27 June 2010
Beatles by Lars Saabye Christensen was a delightful stroll through the Beatlemania of my youth. Each chapter of the novel is the title of a Beatles album or song and I did not have to try hard to transport back to that year in my life. It was fascinating to view the same time period from a Norwegian perspective. To make the novel even more interesting the perspective was male.
The novel follows four young Norwegian boys from 1965 until 1972. As you might imagine, Kim (our narrator) and his friends Gunnar, Ola, and Seb are obsessed with the Beatles. I was as well during the 1960s! In fact Kim and his friends thought of themselves as the Beatles. They dreamed of starting their own band which would be named the SNAFUs. But, as with many dreams, life got in the way. The four friends changed from boys to men. They smoked, drank, played, fought, fell in and out of love, made a mess of things, and put things straight. We were introduced to their parents, other friends, rivals, girlfriends, and teachers. These boys felt like family. Close family!
I think this is one reason I loved the book so much - reading it felt like being admitted into a secret club, one usually closed to girls. Growing up, I had only one younger sister. Each summer, we went to stay with family in Tennessee. I loved staying with my three males cousins who lived out in the country. They teased me unmercifully as the city girl lost in the country. And we had some fun capers, and like the characters in the novel, more often than not got caught. Still some parts of my cousins' though processes were closed to me. I wasn't quite a member of the club!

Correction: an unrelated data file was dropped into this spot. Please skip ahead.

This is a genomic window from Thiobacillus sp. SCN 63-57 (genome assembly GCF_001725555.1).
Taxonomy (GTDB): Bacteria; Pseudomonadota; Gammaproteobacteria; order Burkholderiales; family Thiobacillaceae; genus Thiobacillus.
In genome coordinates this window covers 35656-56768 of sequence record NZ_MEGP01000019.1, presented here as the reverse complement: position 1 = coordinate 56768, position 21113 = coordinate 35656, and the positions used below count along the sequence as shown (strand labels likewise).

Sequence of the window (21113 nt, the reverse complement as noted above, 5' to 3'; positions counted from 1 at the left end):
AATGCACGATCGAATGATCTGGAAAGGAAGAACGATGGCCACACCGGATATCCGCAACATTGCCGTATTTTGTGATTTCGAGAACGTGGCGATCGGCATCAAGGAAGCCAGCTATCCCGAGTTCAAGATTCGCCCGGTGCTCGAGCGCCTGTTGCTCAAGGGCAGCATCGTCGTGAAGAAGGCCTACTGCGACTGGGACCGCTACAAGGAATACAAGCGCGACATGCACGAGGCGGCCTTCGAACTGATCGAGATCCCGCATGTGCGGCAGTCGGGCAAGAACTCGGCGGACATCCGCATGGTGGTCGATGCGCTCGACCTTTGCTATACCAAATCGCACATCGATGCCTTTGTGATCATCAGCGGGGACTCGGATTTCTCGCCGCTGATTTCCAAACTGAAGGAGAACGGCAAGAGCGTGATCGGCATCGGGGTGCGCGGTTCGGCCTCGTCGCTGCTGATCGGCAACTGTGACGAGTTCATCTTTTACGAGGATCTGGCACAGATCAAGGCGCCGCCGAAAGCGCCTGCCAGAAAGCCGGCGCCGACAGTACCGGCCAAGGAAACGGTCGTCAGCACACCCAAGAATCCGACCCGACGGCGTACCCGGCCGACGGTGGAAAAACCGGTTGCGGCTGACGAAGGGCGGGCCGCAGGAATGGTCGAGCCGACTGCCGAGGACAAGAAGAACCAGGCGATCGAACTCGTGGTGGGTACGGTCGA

Another idea which was prevelant in the novel was the protest against America in VietNam. I lived both sides of the same protest in the United States. I was told that the Communists were going to come take over our country if we did not defeat them in VietNam. When friends died, I wasn't sure that I cared about the Communists anymore. The distaste for what was viewed as American imperialism is palpable in the novel. Somewhat reminds me of the world response to our invasion of Iraq. We may never learn.
The author was born in Oslo in 1953, the same year I was born. He began writing Beatles when he was 25 years old. It is interesting that in 2006 readers in Norway voted this book the best Norwegian novel of the last 25 years.
I found an interesting anecdote about the book in an August 2009 review by Tone Sutterud found in the British The Independent:
Unbelievably, Beatles was almost lost to the world. Having written the entire tome by hand, Saabye Christensen thought it might interest his old schoolmates at most, and carelessly stuffed the script in a suitcase travelling from France. The suitcase got lost, but found its way back to Oslo after a two-week European round trip that took in London. "Which was only right and fitting," the author says. "Now the book has come home, so to speak."
AUTHOR: Lars Saabye Christensen
TRANSLATOR: Don Bartlett
COPYRIGHT: 2009 (English translation), original 1984
RECOMMEND: This was a book that I did not want to end. The characters were so well defined, that I felt they were people I knew. I have seen one reference to two books which have already been written and are untranslated sequels to this book, so maybe I will get my chance to catch up with this fab four! Interesting to see the comparison between times here and in Norway.
21 June 2010
If I were a...
I saw this on The Black Sheep Dances' blog and thought it was wonderfully funny. So here are my answers....
If I were a month, I'd be May.
If I were a day, I’d be Sunday.
If I were a time of day, I'd be 11:11.
If I were a font, I'd be Lucinda.
If I were a sea animal, I'd be a dolphin!
If I were a direction, I'd be South.
If I were a piece of furniture, I'd be a Victorian chaise.
If I were a liquid, I’d be crystal clear water.
If I were a gemstone, I'd be a sapphire.
If I were a tree, I'd be a magnolia.
If I were a tool, I’d be a hammer.
If I were a flower, I'd be a tulip.
If I were an element of weather, I'd be rainstorm.